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PAGE 36 NAPLES FLORIDA WEEKLYB8 REAL ESTATE WEEK OF OCTOBER 7-13, 2010 NETWORKING We take more society and networking photos at area events than we can t in the newspaper. So, if you think we missed you or one of your friends, go to www. and view the photo albums from the many events we cover. You can purchase any of the photos too. Send us your society and networking photos. Include the names of everyone in the picture. E-mail them to society@ HIGGINS / FLORIDA WEEKLY PEGGY FARREN / FLORIDA WEEKLY1. Vin DePasquale, Jonathan DePasquale and Christine DePasquale 2. Lisa Vinciguerra, Jeff Jerome and Brenda OConnor 3. Susan Shea, Robert Sandy and Lori Borman 4. Jonathan and Kelly Garrick 5. Mayela Rosales and Orlando Rosales 6. Susan Maurer and Catherine Fay 7. Orly Stolts 8. Gligor Tuparov, Sean Nolan, Joseph and Laura Devore 9. Mario Valle and Jessica Macera 1. Front row: Taire Malloy, Hannah Kandel, Guy Cogan, Phillip McQuillan, Krista Mullaney and Jessica Varnes. Back row: Brett Cooney, Chris Hackett, Connor Tod and John Puig 2. Jan Marie Etzel 3. Staci Thompson and Kristin Pavlisin 4. John PuigSept. 23 at NCH Telford CenterWhole Foods helps Eden Autism Services get growing Kick-off party for 2011 Leadership Collier class 1 2 3 4 1 4 5 8 9 2 3 67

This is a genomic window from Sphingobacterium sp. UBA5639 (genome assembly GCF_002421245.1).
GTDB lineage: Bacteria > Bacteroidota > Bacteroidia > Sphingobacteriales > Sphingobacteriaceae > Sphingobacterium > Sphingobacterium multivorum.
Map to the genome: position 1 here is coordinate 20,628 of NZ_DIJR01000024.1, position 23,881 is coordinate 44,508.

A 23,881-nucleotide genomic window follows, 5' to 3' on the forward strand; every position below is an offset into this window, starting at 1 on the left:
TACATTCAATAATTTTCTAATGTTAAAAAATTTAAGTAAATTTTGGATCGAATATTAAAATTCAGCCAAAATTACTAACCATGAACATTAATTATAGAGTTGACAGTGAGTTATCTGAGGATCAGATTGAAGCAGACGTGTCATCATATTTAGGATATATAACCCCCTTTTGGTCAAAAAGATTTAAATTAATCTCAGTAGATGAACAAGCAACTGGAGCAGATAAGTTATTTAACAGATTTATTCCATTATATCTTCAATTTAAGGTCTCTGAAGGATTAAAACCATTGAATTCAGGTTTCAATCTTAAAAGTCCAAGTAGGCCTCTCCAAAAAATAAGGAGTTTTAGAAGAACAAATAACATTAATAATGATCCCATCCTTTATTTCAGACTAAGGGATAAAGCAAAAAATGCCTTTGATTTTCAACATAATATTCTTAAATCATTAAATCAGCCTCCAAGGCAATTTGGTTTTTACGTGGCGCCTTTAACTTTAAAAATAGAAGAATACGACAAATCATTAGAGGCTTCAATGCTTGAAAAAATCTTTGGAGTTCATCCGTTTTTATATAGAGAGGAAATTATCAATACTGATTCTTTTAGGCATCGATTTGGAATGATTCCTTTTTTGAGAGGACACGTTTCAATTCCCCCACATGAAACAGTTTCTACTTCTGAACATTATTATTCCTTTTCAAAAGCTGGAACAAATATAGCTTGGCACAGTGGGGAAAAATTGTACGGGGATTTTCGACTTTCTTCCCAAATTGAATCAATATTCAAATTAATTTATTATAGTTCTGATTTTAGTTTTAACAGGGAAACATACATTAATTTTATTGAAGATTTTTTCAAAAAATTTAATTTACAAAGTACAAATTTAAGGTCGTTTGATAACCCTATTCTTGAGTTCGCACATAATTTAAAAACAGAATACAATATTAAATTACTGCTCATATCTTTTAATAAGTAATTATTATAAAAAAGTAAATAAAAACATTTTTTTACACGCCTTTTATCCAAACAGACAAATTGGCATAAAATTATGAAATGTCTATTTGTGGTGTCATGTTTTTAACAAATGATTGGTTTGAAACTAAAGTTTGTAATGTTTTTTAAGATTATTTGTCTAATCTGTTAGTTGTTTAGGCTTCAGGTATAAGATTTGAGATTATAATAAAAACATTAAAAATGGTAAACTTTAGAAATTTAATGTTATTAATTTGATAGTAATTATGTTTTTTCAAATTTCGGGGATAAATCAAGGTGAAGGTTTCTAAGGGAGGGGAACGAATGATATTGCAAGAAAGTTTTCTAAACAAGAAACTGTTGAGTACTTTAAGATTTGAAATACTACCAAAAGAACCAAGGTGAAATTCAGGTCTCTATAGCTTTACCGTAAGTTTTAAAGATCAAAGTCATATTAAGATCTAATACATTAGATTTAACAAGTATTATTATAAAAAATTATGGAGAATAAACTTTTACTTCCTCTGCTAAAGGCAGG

REAL ESTATEA GUIDE TO THE NAPLES REAL ESTATE INDUSTRY WEEK OF OCTOBER 7-13, 2010 NAPLES FLORIDA WEEKLY B9And the winners areCBIA presents 2010 Sand Dollar Awards The Collier Building Industry presents its annual Sand Dollar Awards to member builders, developers, architects, remodelers, interior design firms, landscape architects, trades and marketing, sales and/or advertising professionals who have demonstrated building, design and marketing excellence in the Collier County Area. The 2010 awards gala recently took place at The Naples Grande. Among the top winners were BCB Homes with 15 awards, Stock Development with 13 awards, Quail West with 12 awards and Robb & Stucky Interiors with 10 awards. The complete list of winners follows: Potter Homes Goede Residence Product Design of the Year Single Family Private Residence $1,750,000-$2,499,999 Stofft Cooney Architects The Pelican in Olde Naples Product Design of the Year Single Family Private Residence $2,500,000-$3,499,999 Signature Communities Moraya Bay Beach Tower #807 Product Design of the Year Multi Family Model Home $1,750,000+ Signature Communities Moraya Bay Beach Tower Unit #807 Best Interior Design of the Year Multi Family Model Home $3,500,000+ Quail West Naples The Avarone by McGarvey Custom Homes Product Design of the Year Single Family Model Home $700,000$999,999 Quail West Naples The Domani by McGarvey Custom Homes Product Design of the Year Single Family Model Home $1,000,000$1,749,999 Greg Weber Custom Home Designs The Majestic Model Product Design of the Year Single Family Model Home $1,000,000$1,749,999 BCB Homes Aqualane Shores Private Residence Product Design of the Year Single Family Private Residence $3,500,000+ BCB Homes Aqualane Shores Private Residence Best Pool Design for private residence BCB Homes Aqualane Shores Private Residence (lighting design) Best Specialty Feature for a private residence Covelli Development Group, Inc. The Mariana Model Product Design of the Year Single Family Model Home $3,500,000+ Covelli Development Group, Inc. The Mariana Model Best Outdoor Living Area Stofft Cooney Architects The Great White Heron Product Design of the Year Single Family Private Residence $3,500,000+ Best Green Home SEE AWARDS, B12 Best Master Suite COURTESY PHOTOSBCB Homes earned 15 Sand Dollar Awards, including one for the Montelena model, above, as Best Green Home, and one for Best Master Suite in the $3.5 millionplus category for a private residence called The Captains Quarters in Port Royal, left.